MANY a good story, it is said, can be spoiled by over verification, and whether the colourful exploits of Fr Pat Lavelle stand up to scrutiny, they lose nothing in the telling.
It is 150 years since the pugnacious Parish Priest of Cong, in order as he put it, to right a wrong, travelled to Dublin and made his way to the National Museum. There he asked to be shown where the Cross of Cong was kept. Given a quiet moment, he broke the protective glass and, with the Cross hidden under his greatcoat, made to get away with the intention of returning the treasured piece to Mayo.
Although historians and researchers are dubious about the story, it has gone down in legend as being typical of the feisty, rebellious cleric who more than made up for what he lacked in physical stature by a readiness to do battle with anyone who crossed him.
Pat Lavelle was born near Lecanvey and, following his ordination in Maynooth, was appointed Professor of Philosophy at the Irish College in Paris. Before long, his abrasive nature had him at loggerheads with the rector, Fr Miley, who disapproved strongly of the Mayoman’s support for militant Irish nationalism. There soon came the parting of the ways - there is evidence that Fr Lavelle was expelled by the French authorities - and he returned home. By then, he was well known as a difficult man to handle, but to Archbishop John MacHale, who shared his political views, he was the right man at the right time.
Dr MacHale was at the time deeply worried about the influence being wielded by the Protestant Archbishop Plunkett, who lived in Tourmakeady, and who was an extensive landowner with little sympathy for his Catholic tenants. Evictions were commonplace, and a tenant’s only hope of clemency was if he would send his children to Plunkett’s national schools.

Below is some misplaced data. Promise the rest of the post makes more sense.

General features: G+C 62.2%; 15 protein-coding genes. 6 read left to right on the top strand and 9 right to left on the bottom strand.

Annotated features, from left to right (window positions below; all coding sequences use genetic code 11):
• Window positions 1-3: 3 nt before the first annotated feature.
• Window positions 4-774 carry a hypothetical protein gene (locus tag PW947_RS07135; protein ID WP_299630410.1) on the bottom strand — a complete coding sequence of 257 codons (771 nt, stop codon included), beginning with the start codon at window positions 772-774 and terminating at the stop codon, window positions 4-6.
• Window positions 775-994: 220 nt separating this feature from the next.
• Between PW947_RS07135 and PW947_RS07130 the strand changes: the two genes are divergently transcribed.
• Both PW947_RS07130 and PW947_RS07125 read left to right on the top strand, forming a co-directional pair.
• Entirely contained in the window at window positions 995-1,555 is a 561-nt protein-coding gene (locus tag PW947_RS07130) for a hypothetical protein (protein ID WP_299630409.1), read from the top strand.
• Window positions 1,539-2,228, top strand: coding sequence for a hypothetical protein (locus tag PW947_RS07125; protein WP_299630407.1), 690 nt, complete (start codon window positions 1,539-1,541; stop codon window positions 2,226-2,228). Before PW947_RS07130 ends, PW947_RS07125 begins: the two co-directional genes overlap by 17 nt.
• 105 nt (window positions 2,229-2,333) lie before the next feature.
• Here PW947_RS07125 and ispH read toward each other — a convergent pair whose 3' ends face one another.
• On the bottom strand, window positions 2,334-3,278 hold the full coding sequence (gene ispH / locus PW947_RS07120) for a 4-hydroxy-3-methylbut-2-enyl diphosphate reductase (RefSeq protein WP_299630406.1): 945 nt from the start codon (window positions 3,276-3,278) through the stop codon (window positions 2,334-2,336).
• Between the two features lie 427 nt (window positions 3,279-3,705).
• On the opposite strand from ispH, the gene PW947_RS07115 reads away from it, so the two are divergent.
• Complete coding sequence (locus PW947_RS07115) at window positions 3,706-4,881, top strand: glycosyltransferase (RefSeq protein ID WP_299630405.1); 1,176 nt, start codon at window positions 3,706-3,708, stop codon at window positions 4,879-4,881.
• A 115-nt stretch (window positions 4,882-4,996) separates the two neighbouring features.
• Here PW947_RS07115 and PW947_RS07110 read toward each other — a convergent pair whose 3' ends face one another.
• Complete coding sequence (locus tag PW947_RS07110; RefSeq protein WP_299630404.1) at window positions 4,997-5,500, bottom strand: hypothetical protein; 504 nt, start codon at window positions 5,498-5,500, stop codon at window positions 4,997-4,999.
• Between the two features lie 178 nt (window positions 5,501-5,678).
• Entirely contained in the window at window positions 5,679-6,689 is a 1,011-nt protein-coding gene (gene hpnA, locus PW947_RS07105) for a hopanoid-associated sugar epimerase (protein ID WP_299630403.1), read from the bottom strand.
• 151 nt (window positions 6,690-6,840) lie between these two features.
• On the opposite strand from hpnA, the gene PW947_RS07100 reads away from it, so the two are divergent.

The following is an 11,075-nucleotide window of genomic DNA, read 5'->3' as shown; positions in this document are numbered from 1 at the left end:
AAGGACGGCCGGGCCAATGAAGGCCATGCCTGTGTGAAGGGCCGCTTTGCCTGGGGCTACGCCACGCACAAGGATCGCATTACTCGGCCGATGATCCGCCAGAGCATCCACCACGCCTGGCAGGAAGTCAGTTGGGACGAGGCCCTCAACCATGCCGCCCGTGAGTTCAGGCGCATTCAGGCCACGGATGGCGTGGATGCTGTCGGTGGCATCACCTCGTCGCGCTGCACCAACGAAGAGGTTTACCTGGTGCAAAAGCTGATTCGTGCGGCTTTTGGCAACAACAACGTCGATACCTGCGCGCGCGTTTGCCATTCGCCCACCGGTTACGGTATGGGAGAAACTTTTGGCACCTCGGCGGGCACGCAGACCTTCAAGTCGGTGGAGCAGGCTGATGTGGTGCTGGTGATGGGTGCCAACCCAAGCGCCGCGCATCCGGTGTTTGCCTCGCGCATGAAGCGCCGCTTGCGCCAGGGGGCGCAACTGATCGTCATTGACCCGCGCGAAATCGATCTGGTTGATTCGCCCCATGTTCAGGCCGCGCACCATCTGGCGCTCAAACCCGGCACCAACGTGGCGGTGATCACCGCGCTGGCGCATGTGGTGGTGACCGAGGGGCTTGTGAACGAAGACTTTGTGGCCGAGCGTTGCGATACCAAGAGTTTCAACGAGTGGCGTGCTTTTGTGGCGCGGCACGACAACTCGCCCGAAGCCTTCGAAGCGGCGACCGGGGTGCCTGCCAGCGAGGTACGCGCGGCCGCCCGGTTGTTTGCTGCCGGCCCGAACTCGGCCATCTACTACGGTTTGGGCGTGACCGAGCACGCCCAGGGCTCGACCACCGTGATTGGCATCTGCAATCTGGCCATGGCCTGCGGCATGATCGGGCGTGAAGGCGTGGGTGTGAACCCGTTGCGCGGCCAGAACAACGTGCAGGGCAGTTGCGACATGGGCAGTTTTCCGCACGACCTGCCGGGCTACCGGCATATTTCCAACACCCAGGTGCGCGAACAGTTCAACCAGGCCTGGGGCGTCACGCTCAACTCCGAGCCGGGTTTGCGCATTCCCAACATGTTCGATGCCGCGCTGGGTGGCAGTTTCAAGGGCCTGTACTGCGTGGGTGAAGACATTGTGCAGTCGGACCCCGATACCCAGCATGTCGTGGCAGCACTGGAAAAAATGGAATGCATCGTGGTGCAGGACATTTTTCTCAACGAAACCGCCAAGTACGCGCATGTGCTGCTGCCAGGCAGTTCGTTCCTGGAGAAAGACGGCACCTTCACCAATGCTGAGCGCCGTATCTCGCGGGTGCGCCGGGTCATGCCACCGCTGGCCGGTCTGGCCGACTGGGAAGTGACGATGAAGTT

But Dr MacHale had found the right man to give Plunkett more than he bargained for. He appointed Fr Lavelle as parish priest of Partry, with instructions to bring a halt to Plunkett’s activities. Pat Lavelle wasted no time in getting down to the task. Ever fond of litigation, he took on his adversary through the courts system, emerging victorious in a string of tenant versus landlord actions, and becoming a hero to his flock. In addition, he was an articulate and persuasive letter writer, a master of evoking reader sympathy, and his steady flow of letters to the national papers began to swing public opinion against Plunkett. Even the London Times, no lover of the Irish peasantry, felt moved to condemn Plunkett’s excesses in ridding himself of his Catholic tenants.
Plunkett realised that he had met his match in the doughty Fr Lavelle. He sold out his properties and retired to Tuam, where he lived out the rest of his life. After his death, his remains were returned to Tourmakeady for burial, and it is said that his funeral was attended by Fr Lavelle.
The costs of litigation had, however, impoverished Fr Lavelle who by now was deeply in debt. Worried by the situation, Dr MacHale had him transferred to Cong where, he hoped, the generosity of the local landed gentry might do wonders for his financial standing.
The plan must have worked. Fr Lavelle struck up a social friendship with Lord Ardilaun of Ashford Castle and, to the surprise of many, the firebrand priest, once such a thorn in the side of the landlords, began to mellow.
Maybe, in the end, he and the landlord class had reached an understanding.